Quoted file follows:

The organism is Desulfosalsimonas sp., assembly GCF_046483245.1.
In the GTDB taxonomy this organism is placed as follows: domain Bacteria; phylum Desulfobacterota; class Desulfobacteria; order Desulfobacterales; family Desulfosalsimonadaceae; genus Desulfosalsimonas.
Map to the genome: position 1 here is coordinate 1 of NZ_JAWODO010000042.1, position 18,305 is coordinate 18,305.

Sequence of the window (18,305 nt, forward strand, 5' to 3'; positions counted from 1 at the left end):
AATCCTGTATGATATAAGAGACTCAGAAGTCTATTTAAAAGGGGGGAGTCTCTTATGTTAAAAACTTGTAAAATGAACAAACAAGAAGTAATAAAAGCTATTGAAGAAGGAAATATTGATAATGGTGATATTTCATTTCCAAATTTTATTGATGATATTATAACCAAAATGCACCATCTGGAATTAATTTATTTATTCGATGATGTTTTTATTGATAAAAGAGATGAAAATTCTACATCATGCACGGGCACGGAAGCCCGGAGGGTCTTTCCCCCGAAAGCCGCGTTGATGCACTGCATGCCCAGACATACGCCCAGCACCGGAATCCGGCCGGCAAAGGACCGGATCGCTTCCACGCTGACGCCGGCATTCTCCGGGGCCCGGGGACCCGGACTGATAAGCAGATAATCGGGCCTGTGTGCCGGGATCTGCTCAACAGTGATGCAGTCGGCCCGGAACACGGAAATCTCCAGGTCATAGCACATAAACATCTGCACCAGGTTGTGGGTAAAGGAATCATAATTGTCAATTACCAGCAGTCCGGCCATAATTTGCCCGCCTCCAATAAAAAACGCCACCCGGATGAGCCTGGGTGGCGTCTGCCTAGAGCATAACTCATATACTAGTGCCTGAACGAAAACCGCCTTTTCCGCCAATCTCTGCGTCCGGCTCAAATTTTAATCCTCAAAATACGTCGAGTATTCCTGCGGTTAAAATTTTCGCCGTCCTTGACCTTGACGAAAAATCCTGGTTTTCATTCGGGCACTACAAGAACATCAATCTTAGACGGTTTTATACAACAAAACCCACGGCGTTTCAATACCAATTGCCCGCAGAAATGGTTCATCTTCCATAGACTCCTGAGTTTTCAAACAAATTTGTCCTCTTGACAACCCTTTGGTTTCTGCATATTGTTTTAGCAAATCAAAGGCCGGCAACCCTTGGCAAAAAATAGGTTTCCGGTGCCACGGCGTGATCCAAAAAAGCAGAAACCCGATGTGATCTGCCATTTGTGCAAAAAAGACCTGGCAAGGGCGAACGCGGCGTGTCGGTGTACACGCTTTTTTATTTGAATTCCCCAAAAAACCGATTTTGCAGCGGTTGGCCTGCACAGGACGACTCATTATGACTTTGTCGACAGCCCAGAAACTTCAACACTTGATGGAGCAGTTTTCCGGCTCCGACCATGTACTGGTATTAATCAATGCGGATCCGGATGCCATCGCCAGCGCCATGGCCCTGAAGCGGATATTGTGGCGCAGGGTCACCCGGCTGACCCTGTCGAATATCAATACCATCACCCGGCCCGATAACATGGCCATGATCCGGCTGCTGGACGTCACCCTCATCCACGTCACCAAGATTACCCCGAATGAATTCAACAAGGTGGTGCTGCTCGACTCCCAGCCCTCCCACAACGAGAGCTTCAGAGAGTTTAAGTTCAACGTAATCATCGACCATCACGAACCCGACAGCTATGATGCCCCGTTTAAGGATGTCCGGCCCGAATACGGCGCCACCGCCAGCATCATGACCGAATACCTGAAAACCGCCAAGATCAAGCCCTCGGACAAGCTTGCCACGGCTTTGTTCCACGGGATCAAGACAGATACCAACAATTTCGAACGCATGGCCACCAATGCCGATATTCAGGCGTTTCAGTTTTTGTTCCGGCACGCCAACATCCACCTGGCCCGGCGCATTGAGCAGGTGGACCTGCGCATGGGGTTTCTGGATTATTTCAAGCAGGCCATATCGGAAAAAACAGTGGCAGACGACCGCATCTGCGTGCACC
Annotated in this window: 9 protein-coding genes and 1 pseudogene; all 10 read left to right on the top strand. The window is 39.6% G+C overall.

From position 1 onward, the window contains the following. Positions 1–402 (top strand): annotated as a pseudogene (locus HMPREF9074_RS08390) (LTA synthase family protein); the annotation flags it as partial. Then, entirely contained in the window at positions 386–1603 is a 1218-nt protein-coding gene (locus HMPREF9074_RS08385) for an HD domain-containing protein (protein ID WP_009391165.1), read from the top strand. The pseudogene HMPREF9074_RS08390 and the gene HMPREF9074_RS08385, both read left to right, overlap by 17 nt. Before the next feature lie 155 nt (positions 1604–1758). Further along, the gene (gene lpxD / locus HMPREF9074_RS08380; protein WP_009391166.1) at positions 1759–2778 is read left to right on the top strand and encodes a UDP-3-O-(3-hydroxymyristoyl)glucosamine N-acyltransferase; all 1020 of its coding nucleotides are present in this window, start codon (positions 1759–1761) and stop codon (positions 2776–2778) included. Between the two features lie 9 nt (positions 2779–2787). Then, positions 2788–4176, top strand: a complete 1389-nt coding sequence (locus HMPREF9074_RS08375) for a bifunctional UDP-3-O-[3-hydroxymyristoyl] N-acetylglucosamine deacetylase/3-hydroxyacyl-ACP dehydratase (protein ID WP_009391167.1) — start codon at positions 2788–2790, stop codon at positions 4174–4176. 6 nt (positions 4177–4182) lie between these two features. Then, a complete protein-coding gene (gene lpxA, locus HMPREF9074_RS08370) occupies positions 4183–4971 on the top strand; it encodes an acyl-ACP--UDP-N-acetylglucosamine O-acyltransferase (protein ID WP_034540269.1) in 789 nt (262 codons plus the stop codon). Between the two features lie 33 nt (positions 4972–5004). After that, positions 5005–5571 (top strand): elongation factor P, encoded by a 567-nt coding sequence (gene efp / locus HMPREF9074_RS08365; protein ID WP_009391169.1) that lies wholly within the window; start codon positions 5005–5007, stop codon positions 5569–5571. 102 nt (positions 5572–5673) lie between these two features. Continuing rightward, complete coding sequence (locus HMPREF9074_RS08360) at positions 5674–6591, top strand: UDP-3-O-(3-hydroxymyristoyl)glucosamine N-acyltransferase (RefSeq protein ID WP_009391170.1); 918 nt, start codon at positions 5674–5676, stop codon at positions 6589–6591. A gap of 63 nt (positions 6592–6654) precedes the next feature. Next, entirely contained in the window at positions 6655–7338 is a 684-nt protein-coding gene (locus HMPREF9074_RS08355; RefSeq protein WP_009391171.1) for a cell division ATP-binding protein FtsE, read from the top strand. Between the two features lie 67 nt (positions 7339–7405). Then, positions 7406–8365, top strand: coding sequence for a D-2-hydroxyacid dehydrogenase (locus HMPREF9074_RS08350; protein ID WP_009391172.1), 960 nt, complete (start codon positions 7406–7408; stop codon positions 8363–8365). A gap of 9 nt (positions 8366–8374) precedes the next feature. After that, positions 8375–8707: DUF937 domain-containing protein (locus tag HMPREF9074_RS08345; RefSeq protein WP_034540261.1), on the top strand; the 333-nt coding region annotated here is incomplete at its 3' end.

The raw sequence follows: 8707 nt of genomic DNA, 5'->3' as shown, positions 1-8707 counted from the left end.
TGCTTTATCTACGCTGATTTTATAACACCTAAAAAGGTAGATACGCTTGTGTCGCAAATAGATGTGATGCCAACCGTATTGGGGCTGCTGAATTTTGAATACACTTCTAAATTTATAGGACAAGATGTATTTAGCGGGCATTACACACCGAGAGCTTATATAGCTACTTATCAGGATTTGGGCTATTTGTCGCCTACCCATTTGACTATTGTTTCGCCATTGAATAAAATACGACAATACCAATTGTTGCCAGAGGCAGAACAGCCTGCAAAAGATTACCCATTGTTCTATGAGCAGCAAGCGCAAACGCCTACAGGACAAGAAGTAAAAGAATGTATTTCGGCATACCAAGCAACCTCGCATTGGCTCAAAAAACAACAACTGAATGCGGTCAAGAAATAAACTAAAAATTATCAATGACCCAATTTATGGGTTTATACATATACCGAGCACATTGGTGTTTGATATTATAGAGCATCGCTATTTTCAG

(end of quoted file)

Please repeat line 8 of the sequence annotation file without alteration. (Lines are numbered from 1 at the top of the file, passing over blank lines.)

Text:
The raw sequence follows: 8707 nt of genomic DNA, 5'->3' as shown, positions 1-8707 counted from the left end.